Why make a book trailer?


As promised, here’s a quick note about why I made the trailer, (Vimeo | YouTube) then I’ll let it lie for a bit. But first!

A big “thank you” to everyone who helped spread the word about the 99 cent promo price for Child of Fire. Yesterday was pretty great, and the book climbed to #159 on the Paid Kindle list, was #16 in Fantasy overall and made it to #3 in Contemporary Fantasy. In fact, it’s still #3 as I write this even as the main Kindle List sales ranking has slipped back. Now it’s up to word of mouth and momentum.

Anyway, I’m tremendously grateful, to the point that I’m a little befuddled by it all. It’s always difficult for me to ask favors, and now I find myself full of gratitude, and… that’s difficult. I don’t want to gush. I don’t want to be standoffish or brusque. Maybe if I’d been more in the habit of asking favors I’d have worked this out by now.

Trailer! Here’s the thing: Trailers are terrible for promoting books. Seriously, I have never bought a book because of a trailer, and I’ll bet you haven’t either. So why make one? Most importantly, why spend just shy of five grand on it?

Well, it’s not for the promotion, clearly.

But what if you knew someone who was an amazing painter, and you wanted to hang their work in your home? What if your friends were accomplished musicians and you wanted to commission a song? Wouldn’t it be cool to let them run with it?

Well, my friends are filmmakers–good ones, too. Everyone who’s seen LOVECRAFT, FEAR OF THE UNKNOWN knows that. So when I got a little unexpected money (French and German foreign sales) I thought Why buy a car? This will last longer and won’t make me fat(ter).

At first I considered asking them to make a short film–pick a scene from one of the books, dramatize it, the whole deal. But when I sat down to think about it, I was paralyzed with options. Which scene would be doable? How would we deal with stunts? How do we handle exposition?

I could have done the opening to Child of Fire, but there was some stuff there that wouldn’t translate well to film. So I decided to ask them for a book trailer.

And of course I’m treating it as though it’s a book promotion; that makes it tax deductible. Still, to me, it’s about hiring my friends to make something cool for me, about them showcasing what they can do (and maybe get some work out of it), about seeing Ray and Annalise onscreen, and sharing that with all of you guys.

Because you know what? A lot about this industry is changing, and people who think they know everything about it or think they can predict what is the right /wrong move to make are kidding themselves. It seems to me that the best thing to do is whatever seems cool. That’s what I take away from the way others have found success: they had their interests and obsessions, and they didn’t “promote” so much as create stuff they thought was cool.

Okay, I think I’m done talking about the teaser trailer for a while. Back to the usual natter later.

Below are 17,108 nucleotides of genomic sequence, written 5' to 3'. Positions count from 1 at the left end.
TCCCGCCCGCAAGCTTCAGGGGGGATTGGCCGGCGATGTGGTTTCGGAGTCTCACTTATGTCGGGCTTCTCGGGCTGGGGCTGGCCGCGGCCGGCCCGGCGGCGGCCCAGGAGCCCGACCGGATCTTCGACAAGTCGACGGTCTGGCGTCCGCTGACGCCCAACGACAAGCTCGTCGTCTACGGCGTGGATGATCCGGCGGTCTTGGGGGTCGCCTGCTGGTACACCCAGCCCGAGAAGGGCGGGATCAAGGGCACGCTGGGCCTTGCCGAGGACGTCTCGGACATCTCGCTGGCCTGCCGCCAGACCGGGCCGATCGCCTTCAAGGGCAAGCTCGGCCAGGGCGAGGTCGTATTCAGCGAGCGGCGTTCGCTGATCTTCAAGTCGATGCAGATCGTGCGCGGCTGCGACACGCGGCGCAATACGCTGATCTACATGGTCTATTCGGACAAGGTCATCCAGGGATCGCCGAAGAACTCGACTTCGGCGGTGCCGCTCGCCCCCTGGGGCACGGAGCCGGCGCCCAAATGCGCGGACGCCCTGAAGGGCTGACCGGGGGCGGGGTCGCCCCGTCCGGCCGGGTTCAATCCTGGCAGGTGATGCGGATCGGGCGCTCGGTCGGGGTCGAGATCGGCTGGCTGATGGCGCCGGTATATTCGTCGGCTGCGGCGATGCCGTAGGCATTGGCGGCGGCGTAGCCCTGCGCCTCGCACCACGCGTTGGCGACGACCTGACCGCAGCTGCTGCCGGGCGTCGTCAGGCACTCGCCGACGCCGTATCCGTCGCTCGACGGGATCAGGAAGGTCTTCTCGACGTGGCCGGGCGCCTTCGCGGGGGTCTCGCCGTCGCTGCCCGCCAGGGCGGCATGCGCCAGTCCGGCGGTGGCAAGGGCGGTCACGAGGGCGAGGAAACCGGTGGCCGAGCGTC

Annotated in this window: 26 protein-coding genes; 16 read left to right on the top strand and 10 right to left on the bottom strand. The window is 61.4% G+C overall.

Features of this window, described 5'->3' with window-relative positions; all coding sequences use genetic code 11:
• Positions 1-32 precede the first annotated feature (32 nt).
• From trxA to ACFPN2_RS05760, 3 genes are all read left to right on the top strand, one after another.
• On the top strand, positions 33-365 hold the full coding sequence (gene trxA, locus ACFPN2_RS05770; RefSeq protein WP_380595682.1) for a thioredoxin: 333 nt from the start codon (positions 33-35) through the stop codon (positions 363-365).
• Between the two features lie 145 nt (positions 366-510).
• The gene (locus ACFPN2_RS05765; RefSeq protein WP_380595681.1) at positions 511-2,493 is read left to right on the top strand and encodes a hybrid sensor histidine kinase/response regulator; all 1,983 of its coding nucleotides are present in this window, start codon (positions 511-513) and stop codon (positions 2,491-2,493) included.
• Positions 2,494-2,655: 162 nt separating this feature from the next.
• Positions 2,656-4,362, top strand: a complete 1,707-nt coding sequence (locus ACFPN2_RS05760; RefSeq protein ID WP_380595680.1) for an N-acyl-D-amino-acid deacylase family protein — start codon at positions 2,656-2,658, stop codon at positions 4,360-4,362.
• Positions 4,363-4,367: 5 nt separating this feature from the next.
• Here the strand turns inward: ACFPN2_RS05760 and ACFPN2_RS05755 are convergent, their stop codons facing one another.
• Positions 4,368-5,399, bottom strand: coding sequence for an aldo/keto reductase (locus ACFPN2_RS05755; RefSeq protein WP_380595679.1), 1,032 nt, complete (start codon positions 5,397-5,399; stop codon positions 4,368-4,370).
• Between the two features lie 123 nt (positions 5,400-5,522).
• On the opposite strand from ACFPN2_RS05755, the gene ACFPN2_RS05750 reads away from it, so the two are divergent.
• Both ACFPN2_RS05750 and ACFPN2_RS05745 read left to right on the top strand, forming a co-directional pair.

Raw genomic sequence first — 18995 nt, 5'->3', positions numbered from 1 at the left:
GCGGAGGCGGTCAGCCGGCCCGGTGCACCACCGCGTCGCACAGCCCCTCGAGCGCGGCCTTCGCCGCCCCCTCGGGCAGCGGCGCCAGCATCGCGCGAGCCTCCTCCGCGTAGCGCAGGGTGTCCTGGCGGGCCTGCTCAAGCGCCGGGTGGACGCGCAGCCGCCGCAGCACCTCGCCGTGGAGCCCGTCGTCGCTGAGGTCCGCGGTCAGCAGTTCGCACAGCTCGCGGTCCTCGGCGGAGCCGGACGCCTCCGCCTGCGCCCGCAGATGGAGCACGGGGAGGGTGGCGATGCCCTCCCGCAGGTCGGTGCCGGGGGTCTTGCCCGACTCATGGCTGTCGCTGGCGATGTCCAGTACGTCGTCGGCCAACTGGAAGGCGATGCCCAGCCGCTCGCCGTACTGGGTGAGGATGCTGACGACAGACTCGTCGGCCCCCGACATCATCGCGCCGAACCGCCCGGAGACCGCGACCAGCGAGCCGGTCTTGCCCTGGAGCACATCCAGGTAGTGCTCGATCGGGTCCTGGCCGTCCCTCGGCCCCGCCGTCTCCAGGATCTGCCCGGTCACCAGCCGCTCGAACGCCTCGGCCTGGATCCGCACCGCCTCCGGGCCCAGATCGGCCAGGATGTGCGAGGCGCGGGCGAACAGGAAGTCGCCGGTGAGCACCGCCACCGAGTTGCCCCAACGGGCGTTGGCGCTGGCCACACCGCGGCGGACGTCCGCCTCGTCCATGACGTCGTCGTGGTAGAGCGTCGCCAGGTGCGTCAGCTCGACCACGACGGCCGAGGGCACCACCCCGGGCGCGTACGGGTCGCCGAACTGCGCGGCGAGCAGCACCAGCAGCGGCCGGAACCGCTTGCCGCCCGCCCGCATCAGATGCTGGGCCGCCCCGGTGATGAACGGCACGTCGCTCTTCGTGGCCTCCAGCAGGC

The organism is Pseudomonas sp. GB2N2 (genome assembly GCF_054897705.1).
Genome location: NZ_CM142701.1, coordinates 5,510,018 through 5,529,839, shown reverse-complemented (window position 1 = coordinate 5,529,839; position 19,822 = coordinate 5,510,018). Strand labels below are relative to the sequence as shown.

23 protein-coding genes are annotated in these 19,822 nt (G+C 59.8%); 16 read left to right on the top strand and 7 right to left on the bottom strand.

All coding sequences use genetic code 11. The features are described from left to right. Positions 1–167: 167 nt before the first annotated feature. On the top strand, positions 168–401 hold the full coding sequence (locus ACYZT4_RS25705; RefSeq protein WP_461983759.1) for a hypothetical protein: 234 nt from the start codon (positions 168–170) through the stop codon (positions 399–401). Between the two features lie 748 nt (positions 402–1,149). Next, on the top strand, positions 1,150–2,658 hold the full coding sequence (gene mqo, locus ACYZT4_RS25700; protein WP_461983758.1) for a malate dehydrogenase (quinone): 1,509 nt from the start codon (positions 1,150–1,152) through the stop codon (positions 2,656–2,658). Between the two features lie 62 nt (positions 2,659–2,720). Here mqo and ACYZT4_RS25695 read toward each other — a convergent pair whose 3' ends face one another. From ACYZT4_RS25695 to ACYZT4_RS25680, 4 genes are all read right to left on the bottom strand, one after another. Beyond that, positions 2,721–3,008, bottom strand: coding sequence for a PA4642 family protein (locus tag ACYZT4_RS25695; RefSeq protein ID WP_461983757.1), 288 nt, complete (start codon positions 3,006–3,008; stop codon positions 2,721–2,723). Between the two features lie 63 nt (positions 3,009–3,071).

6 thoughts on “Why make a book trailer?

  1. You’ve talked a bit about authorial discomfort with the idea of getting on Twitter to develop a “brand” and “promotion” and all that kind of crap… but really those are just words the douchebags in my profession apply to exactly what you just described: making something you think is awesome, and talking about it to other people who will probably agree.

    In turn, people naturally want to share things they think are awesome, so when they get the opportunity to say, “Seriously, you have to read this, not only is it great but it’s ONLY A DOLLAR, and also: trailer!” they will take it.

    So yeah, a social media marketroid would call that “leveraging your personal brand to promote a new product,” but you know what really happened. It’s just soulless corporate-speak invented by people who earn their living by trying to sell something that they do not personally find awesome or even interesting.

  2. To me, it’s “promotion” if it’s a careful effort to drive sales. That’s not necessarily a bad thing, but it’s outside my comfort zone.

    I’d much rather create something, put it somewhere semi-public and let people discover it on their own. Too bad things don’t quite work that way.

  3. While the trailer might not help the book sales much, it’ll help a lot if you ever get close to pitching it to TV. Apparently ‘sizzle’ reels are the norm nowadays.

  4. The people it will help are the filmmakers and actors, frankly. It’ll be a terrific reel for them. For me, honestly, I don’t expect much more than the pleasure of watching it.

  5. You made a trailer for the right reason–because it’s fun! Really, why do anything in this business if you aren’t having a good time?

    I made a trailer too. Not like yours, mine was just a little slide show. I don’t care if it sells books or not, it was a blast to make.

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